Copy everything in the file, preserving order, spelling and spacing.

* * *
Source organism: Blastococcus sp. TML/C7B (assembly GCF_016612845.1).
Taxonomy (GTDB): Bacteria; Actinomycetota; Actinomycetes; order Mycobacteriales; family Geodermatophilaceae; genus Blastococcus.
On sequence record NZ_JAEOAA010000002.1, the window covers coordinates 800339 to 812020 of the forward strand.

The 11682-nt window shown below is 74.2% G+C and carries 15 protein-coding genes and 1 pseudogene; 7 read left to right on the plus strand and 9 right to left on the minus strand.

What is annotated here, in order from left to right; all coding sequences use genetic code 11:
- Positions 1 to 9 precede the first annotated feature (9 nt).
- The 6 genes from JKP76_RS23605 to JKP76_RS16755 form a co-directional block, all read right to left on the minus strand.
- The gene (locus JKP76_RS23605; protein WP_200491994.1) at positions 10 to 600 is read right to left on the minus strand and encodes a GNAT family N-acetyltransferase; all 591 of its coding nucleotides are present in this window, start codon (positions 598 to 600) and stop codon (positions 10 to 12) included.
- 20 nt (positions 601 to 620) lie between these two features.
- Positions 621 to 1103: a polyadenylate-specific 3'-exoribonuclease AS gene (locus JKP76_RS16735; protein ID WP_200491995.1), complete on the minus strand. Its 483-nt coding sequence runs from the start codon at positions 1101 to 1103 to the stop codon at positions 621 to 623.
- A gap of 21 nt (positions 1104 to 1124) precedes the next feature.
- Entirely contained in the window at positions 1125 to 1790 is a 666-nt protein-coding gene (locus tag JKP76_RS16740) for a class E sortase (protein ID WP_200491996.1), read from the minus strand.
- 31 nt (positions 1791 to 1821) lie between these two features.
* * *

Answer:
Source organism: Blastococcus sp. TML/C7B (assembly GCF_016612845.1).
Taxonomy (GTDB): Bacteria; Actinomycetota; Actinomycetes; order Mycobacteriales; family Geodermatophilaceae; genus Blastococcus.
On sequence record NZ_JAEOAA010000002.1, the window covers coordinates 800339 to 812020 of the forward strand.

The 11682-nt window shown below is 74.2% G+C and carries 15 protein-coding genes and 1 pseudogene; 7 read left to right on the plus strand and 9 right to left on the minus strand.

What is annotated here, in order from left to right; all coding sequences use genetic code 11:
- Positions 1 to 9 precede the first annotated feature (9 nt).
- The 6 genes from JKP76_RS23605 to JKP76_RS16755 form a co-directional block, all read right to left on the minus strand.
- The gene (locus JKP76_RS23605; protein WP_200491994.1) at positions 10 to 600 is read right to left on the minus strand and encodes a GNAT family N-acetyltransferase; all 591 of its coding nucleotides are present in this window, start codon (positions 598 to 600) and stop codon (positions 10 to 12) included.
- 20 nt (positions 601 to 620) lie between these two features.
- Positions 621 to 1103: a polyadenylate-specific 3'-exoribonuclease AS gene (locus JKP76_RS16735; protein ID WP_200491995.1), complete on the minus strand. Its 483-nt coding sequence runs from the start codon at positions 1101 to 1103 to the stop codon at positions 621 to 623.
- A gap of 21 nt (positions 1104 to 1124) precedes the next feature.
- Entirely contained in the window at positions 1125 to 1790 is a 666-nt protein-coding gene (locus tag JKP76_RS16740) for a class E sortase (protein ID WP_200491996.1), read from the minus strand.
- 31 nt (positions 1791 to 1821) lie between these two features.